The European Parliament has approved a ban on the sale of new cars with internal combustion engines from 2035, as part of its commitment to decarbonisation.
The assembly of the European Union has voted in Strasbourg, France, in favor of a motion that will oblige car manufacturers to reduce carbon dioxide emissions by 100% by the middle of the next decade.
The legislation is part of the ‘Fit for 55’ package, which includes a ban on combustion engine cars from 2035 and a 55% reduction in CO2 from vehicles in 2030 compared to 2021. The move reinforces an existing obligation for the automotive industry to reduce CO2 emissions by an average of 37.5% by the end of the decade compared to last year.
Although the measure still needs to be confirmed by the European Council, the parliamentary vote was seen as the most crucial step in the approval process.
“Buying and driving zero-emission cars will become cheaper for consumers,” said Jan Huitema, the European Parliament’s chief policy negotiator. Huitema had also pushed for an additional interim target of 2027 to speed up production of clean cars, which was rejected.
Environmentalists have welcomed the parliament’s decisions, with Transport & Environment – an alliance of European environmental organizations – saying the vote offers “a chance to tackle runaway climate change”.
Automakers including Ford and Volvo have also publicly backed the ban. However, the 2035 deadline will be particularly tough for German manufacturers, which have fallen behind their foreign rivals when it comes to electric cars. As such, representatives of the German automotive industry criticized the decision.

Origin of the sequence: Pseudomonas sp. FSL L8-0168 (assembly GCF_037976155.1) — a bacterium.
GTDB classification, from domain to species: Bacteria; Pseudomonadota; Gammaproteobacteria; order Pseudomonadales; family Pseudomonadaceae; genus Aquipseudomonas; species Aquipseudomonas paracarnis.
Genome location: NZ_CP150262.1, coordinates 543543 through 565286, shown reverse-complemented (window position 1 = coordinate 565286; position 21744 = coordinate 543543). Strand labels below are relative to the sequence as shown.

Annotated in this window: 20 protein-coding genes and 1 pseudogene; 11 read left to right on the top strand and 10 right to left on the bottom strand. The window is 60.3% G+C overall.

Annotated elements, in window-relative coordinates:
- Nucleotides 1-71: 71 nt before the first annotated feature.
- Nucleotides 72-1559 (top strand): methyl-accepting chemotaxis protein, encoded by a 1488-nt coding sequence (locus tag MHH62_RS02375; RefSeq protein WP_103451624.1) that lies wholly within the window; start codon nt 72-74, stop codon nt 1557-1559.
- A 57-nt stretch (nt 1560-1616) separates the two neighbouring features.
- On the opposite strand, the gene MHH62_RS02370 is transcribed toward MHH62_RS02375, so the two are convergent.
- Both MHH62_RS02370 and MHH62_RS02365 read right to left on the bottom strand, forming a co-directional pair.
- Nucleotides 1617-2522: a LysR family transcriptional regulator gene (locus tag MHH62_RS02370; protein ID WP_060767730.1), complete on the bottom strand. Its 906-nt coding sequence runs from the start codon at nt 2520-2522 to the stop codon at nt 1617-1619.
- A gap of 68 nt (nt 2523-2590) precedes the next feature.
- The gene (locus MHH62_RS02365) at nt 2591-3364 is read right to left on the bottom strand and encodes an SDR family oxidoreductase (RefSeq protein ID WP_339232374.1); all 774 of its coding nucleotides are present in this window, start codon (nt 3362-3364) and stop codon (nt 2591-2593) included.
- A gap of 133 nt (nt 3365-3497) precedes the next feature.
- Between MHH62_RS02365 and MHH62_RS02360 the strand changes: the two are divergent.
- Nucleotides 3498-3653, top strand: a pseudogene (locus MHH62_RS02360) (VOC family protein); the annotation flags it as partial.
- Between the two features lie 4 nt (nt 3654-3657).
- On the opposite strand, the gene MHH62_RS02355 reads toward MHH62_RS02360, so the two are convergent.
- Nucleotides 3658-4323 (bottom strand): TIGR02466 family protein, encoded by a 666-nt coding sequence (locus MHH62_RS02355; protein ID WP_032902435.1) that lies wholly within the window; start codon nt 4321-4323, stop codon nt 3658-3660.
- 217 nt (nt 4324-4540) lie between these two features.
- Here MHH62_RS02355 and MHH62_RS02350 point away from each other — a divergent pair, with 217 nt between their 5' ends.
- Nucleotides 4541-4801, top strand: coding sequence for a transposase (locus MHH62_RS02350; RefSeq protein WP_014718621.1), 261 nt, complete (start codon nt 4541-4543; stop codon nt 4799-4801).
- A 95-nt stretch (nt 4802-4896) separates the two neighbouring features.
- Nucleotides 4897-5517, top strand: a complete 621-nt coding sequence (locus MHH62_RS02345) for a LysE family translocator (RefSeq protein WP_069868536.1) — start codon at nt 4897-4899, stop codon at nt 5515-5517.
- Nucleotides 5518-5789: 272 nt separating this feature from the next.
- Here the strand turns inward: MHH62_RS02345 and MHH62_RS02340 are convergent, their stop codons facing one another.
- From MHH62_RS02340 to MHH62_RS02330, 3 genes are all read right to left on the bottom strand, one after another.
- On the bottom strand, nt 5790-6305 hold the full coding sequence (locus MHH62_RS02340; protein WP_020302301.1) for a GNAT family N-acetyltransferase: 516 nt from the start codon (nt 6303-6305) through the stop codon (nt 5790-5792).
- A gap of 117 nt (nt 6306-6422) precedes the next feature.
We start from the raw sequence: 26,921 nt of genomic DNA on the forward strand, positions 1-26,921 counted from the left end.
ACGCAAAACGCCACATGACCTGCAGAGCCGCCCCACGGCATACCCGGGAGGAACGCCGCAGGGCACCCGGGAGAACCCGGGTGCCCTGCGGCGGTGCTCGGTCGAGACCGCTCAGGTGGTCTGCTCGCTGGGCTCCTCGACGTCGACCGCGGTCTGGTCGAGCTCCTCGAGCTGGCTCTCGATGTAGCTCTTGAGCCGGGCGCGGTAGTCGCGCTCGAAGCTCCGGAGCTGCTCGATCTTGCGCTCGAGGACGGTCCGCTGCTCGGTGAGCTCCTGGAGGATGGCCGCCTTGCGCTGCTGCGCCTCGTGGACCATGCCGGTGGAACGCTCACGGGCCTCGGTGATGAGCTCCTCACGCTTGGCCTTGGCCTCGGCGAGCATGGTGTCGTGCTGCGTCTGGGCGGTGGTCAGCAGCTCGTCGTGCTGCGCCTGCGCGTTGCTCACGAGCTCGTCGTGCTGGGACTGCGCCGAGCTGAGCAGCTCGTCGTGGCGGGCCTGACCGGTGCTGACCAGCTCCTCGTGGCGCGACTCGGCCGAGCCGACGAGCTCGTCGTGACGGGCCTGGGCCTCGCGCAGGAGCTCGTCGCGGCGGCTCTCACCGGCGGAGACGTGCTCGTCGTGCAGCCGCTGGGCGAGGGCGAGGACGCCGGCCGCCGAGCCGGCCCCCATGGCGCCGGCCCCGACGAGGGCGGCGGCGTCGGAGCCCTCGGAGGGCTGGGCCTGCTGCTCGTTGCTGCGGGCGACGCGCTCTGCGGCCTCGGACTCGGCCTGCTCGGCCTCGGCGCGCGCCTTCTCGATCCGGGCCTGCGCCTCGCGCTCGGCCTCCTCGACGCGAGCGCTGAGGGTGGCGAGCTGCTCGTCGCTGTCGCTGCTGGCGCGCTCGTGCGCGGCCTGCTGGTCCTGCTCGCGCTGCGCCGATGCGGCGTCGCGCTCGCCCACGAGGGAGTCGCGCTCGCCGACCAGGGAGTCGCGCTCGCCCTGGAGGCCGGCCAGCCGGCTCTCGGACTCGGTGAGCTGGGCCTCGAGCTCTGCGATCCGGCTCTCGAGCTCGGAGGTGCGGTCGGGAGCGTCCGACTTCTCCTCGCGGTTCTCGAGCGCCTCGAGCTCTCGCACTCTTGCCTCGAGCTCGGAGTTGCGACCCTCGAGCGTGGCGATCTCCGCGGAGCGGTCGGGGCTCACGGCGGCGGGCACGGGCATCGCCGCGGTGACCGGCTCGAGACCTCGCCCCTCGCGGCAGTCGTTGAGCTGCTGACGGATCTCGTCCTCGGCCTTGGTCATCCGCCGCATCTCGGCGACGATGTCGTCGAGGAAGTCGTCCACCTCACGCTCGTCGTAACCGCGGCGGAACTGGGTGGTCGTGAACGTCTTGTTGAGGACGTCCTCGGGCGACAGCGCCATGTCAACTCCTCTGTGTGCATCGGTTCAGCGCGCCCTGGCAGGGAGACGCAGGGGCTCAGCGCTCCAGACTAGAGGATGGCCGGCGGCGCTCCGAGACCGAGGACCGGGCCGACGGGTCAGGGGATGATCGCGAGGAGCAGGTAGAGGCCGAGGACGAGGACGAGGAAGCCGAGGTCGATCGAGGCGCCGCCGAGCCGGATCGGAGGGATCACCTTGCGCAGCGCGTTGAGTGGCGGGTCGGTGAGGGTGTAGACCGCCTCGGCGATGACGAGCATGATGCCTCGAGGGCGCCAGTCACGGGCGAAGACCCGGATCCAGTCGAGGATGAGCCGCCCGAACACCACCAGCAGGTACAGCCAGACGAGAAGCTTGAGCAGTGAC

Lobby group VDA – the German automotive industry association – said the vote was “a move against innovation and technology” because it ignored Europe’s lack of charging infrastructure. The group had tried to lobby for synthetic fuels to be exempted from the ban, but the proposal was rejected by lawmakers.
Transport is thought to produce 25% of global warming emissions in Europe and the sector’s greenhouse gases have risen in recent years, threatening the EU’s commitment to tackling climate change.
Besides banning combustion engine cars, the EU is also discussing a wide range of measures to achieve its goal. However, due to some disagreements, Parliament decided to postpone the vote on two controversial measures: the creation of a Climate Fund to support those affected by the clean energy overhaul, and the establishment of a import tax known as the “Carbon Border Adjustment”. Mechanism” (CBAM).
The planned CBAM would be a one-of-a-kind tool that would allow the EU to increase the prices of certain imported products – including steel and aluminum – which are spared the costs of climate protection faced by block-based manufacturers.
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